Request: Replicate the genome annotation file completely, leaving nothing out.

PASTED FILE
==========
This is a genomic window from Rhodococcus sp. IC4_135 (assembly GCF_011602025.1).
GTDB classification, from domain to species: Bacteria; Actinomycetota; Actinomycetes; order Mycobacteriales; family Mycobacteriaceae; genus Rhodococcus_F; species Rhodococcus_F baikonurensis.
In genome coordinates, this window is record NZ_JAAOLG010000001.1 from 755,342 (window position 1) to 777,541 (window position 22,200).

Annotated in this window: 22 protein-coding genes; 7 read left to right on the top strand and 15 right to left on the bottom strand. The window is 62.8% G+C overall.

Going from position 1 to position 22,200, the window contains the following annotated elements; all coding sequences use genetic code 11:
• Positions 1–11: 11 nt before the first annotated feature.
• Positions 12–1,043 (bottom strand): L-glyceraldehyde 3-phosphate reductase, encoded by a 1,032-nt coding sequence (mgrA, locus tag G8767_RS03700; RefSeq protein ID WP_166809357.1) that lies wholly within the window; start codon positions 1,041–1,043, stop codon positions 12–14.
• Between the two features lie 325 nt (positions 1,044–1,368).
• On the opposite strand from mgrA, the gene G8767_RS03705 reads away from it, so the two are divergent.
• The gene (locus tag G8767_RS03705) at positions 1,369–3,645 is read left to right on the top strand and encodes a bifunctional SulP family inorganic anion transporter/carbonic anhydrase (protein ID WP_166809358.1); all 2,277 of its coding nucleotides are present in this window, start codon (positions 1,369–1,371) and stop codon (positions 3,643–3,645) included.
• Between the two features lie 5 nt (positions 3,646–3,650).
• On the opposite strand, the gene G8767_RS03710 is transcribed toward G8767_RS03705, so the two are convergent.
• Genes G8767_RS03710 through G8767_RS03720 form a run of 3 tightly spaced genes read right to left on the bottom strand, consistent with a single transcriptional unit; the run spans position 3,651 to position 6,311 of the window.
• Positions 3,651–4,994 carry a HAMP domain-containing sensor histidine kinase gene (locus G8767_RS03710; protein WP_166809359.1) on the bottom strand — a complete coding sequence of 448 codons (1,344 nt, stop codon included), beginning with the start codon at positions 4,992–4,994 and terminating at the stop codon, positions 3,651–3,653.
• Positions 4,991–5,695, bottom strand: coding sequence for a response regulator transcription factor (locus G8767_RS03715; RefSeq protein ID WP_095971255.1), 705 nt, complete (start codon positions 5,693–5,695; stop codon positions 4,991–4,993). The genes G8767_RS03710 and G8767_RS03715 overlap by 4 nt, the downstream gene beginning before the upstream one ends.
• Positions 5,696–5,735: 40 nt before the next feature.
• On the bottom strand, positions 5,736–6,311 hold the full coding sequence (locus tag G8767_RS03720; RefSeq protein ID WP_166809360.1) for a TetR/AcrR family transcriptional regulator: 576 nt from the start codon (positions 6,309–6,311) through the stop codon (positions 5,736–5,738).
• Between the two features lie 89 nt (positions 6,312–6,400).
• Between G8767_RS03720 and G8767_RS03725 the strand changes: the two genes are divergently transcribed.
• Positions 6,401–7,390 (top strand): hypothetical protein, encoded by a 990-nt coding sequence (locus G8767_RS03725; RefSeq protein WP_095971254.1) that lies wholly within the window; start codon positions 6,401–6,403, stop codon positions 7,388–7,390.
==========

This is a genomic window from Rhodococcus sp. IC4_135 (assembly GCF_011602025.1).
GTDB classification, from domain to species: Bacteria; Actinomycetota; Actinomycetes; order Mycobacteriales; family Mycobacteriaceae; genus Rhodococcus_F; species Rhodococcus_F baikonurensis.
In genome coordinates, this window is record NZ_JAAOLG010000001.1 from 755,342 (window position 1) to 777,541 (window position 22,200).

Annotated in this window: 22 protein-coding genes; 7 read left to right on the top strand and 15 right to left on the bottom strand. The window is 62.8% G+C overall.

Going from position 1 to position 22,200, the window contains the following annotated elements; all coding sequences use genetic code 11:
• Positions 1–11: 11 nt before the first annotated feature.
• Positions 12–1,043 (bottom strand): L-glyceraldehyde 3-phosphate reductase, encoded by a 1,032-nt coding sequence (mgrA, locus tag G8767_RS03700; RefSeq protein ID WP_166809357.1) that lies wholly within the window; start codon positions 1,041–1,043, stop codon positions 12–14.
• Between the two features lie 325 nt (positions 1,044–1,368).
• On the opposite strand from mgrA, the gene G8767_RS03705 reads away from it, so the two are divergent.
• The gene (locus tag G8767_RS03705) at positions 1,369–3,645 is read left to right on the top strand and encodes a bifunctional SulP family inorganic anion transporter/carbonic anhydrase (protein ID WP_166809358.1); all 2,277 of its coding nucleotides are present in this window, start codon (positions 1,369–1,371) and stop codon (positions 3,643–3,645) included.
• Between the two features lie 5 nt (positions 3,646–3,650).
• On the opposite strand, the gene G8767_RS03710 is transcribed toward G8767_RS03705, so the two are convergent.
• Genes G8767_RS03710 through G8767_RS03720 form a run of 3 tightly spaced genes read right to left on the bottom strand, consistent with a single transcriptional unit; the run spans position 3,651 to position 6,311 of the window.
• Positions 3,651–4,994 carry a HAMP domain-containing sensor histidine kinase gene (locus G8767_RS03710; protein WP_166809359.1) on the bottom strand — a complete coding sequence of 448 codons (1,344 nt, stop codon included), beginning with the start codon at positions 4,992–4,994 and terminating at the stop codon, positions 3,651–3,653.
• Positions 4,991–5,695, bottom strand: coding sequence for a response regulator transcription factor (locus G8767_RS03715; RefSeq protein ID WP_095971255.1), 705 nt, complete (start codon positions 5,693–5,695; stop codon positions 4,991–4,993). The genes G8767_RS03710 and G8767_RS03715 overlap by 4 nt, the downstream gene beginning before the upstream one ends.
• Positions 5,696–5,735: 40 nt before the next feature.
• On the bottom strand, positions 5,736–6,311 hold the full coding sequence (locus tag G8767_RS03720; RefSeq protein ID WP_166809360.1) for a TetR/AcrR family transcriptional regulator: 576 nt from the start codon (positions 6,309–6,311) through the stop codon (positions 5,736–5,738).
• Between the two features lie 89 nt (positions 6,312–6,400).
• Between G8767_RS03720 and G8767_RS03725 the strand changes: the two genes are divergently transcribed.
• Positions 6,401–7,390 (top strand): hypothetical protein, encoded by a 990-nt coding sequence (locus G8767_RS03725; RefSeq protein WP_095971254.1) that lies wholly within the window; start codon positions 6,401–6,403, stop codon positions 7,388–7,390.